Description: As part of its overall Environmental Management Program, the U.S. Department of Energy (DOE) has developed thermal and incineration processes for treating hazardous mixed wastes. These mixed wastes often contain mercury that is released into the atmosphere during the incineration process. The U.S. Environmental Protection Agency (EPA), as well as many states, clearly views mercury emissions from incinerators and combustion systems as a potential human health problem (1). Although validated batch measurement methods such as EPA Method 29, the Ontario Hydro mercury speciation method, and EPA Method 101A exist for total and speciated mercury, they are difficult and costly to perform. In addition, the data are not available for use until several days later. Continuous emission monitors (CEMs) are a very attractive option because the data are in near real-time, allowing the data to be used as feedback control for mercury control strategies. Also, a properly designed analyzer should require minimal operator input. However, based on the current state of the art, mercury CEMs are not without problems, as demonstrated in recent field tests (2). In addition, they are often bulky and costly to purchase. Sensor Research and Development Corporation (SRD) was contracted by DOE's National Energy Technology Laboratory (formerly the Federal Energy Technology Center [FETC]) to develop a prototype instrument for thermal treatment process continuous emission monitoring applications. The work by SRD for DOE on the mercury CEM was conducted under two different contracts. Work under the first contract began October 1, 1997, and ended June 2000, with a second contract continuing until June 2001. The SRD process has the potential to be the basis for a very low-cost mercury CEM. The initial cost estimates provided by SRD are an order of magnitude lower than any other proposed mercury CEM. Although the instrument will be low-cost, it still has …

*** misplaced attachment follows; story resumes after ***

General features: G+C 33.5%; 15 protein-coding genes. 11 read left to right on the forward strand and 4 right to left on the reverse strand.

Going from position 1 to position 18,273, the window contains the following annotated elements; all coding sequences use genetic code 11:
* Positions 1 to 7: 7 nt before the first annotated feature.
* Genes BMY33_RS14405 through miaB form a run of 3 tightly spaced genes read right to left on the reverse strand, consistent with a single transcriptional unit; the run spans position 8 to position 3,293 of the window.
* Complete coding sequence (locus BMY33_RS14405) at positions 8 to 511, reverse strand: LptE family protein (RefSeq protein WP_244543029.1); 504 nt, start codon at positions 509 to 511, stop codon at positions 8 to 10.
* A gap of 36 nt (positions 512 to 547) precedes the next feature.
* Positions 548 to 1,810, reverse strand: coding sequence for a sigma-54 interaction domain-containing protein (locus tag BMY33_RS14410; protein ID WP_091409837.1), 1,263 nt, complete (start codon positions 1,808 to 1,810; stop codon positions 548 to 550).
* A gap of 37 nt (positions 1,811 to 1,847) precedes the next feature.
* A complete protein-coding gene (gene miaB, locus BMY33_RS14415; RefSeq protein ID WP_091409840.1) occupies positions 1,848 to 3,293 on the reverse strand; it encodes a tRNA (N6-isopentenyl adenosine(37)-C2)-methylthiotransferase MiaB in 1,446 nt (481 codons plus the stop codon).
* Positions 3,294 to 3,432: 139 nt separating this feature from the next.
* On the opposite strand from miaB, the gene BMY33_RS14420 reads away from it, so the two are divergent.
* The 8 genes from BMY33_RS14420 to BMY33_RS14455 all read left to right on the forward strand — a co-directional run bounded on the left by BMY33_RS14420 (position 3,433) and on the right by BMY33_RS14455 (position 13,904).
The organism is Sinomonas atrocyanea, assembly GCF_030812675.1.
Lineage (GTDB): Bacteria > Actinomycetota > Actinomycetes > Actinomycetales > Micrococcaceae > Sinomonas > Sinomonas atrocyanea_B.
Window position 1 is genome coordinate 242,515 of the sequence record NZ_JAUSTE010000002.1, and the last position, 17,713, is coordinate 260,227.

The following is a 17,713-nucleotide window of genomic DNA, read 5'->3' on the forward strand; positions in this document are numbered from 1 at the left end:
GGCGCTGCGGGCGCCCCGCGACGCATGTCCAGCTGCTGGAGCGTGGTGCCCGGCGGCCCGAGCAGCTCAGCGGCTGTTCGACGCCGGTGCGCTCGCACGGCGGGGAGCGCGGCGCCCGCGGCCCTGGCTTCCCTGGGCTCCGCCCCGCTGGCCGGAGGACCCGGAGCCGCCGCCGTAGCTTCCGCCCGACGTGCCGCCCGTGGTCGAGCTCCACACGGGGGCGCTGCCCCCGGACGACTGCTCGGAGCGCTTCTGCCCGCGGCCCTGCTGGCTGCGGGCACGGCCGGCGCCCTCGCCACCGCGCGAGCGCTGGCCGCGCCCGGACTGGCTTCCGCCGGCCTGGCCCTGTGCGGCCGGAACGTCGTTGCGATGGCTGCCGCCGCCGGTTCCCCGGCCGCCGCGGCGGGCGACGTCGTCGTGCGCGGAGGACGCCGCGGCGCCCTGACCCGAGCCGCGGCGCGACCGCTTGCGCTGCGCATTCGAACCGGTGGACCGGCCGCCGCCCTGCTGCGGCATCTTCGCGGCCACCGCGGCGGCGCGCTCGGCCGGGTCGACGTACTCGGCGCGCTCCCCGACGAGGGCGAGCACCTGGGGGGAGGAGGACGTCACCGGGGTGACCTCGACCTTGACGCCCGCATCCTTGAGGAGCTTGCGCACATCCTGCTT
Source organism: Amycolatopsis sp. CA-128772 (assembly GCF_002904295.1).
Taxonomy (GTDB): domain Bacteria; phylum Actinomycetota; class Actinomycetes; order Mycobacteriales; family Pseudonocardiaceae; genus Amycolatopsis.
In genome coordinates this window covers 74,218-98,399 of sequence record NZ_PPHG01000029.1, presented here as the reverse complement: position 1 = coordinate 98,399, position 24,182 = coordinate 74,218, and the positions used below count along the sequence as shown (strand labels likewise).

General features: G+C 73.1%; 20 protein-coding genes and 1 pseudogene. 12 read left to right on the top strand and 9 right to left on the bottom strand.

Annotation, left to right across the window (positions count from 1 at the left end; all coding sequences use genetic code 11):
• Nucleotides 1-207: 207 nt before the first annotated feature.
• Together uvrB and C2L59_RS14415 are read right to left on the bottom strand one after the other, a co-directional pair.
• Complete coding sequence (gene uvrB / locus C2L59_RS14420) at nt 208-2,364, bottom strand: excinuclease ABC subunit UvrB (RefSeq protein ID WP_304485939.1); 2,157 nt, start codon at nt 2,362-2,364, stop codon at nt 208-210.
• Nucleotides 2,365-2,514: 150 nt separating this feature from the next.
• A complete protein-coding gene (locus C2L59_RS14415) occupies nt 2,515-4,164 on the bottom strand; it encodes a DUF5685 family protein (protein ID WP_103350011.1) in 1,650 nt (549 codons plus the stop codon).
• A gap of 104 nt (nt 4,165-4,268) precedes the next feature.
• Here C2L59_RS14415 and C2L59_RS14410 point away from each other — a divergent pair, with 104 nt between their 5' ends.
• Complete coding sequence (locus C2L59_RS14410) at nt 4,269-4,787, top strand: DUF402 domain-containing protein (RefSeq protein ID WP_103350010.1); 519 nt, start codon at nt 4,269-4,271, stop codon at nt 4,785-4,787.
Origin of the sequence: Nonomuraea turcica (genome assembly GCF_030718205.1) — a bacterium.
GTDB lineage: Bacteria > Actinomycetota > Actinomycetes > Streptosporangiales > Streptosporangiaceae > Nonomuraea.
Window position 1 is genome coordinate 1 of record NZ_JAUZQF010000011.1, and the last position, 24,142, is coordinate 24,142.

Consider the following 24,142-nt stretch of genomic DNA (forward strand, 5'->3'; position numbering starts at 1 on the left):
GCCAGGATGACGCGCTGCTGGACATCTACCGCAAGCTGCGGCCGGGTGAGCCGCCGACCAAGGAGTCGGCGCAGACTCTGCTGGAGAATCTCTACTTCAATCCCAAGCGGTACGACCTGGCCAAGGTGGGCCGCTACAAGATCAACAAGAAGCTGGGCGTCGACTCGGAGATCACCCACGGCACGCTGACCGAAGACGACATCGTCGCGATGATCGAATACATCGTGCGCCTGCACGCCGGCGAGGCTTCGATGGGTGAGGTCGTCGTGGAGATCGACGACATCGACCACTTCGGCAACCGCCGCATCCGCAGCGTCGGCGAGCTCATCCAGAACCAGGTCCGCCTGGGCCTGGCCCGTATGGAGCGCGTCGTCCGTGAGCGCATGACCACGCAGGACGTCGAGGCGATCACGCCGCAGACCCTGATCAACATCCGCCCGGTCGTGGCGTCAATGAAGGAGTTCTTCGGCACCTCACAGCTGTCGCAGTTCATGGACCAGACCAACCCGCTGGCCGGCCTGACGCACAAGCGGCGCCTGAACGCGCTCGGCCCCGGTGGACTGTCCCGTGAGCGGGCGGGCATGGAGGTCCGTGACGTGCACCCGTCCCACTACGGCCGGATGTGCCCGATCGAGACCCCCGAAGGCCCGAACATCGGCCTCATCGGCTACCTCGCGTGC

Date: December 1, 2001
Creator: Laudal, Dennis L.
Partner: UNT Libraries Government Documents Department
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DEVELOPMENT OF HIGH ACTIVITY, CATALYTIC SYSTEMS FOR NOx REDUCTION

Description: This project was directed at an investigation of catalytic NO{sub x} reduction on carbonaceous supports at low temperatures. The experimental work was conducted primarily in a packed bed reactor/gas flow system that was constructed for this work. The analytical techniques employed were mass spectrometry, NO{sub x} chemiluminescence, and gas chromatography. The experimental plan was focused on steady-state reactivity experiments, followed by temperature programmed desorption (TPD) of surface intermediates, and also selected temperature-programmed reaction (TPR) experiments. Both uncatalyzed and catalyzed (potassium-promoted) phenolic resin char, were investigated as well as the catalytic effect of additional CO in the gas phase.
Date: December 1, 2001
Partner: UNT Libraries Government Documents Department
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EARLY ENTRANCE CO-PRODUCTION PLANT - DECENTRALIZED GASIFICATION COGENERATION TRANSPORTATION FUELS AND STEAM FROM AVAILABLE FEEDSTOCKS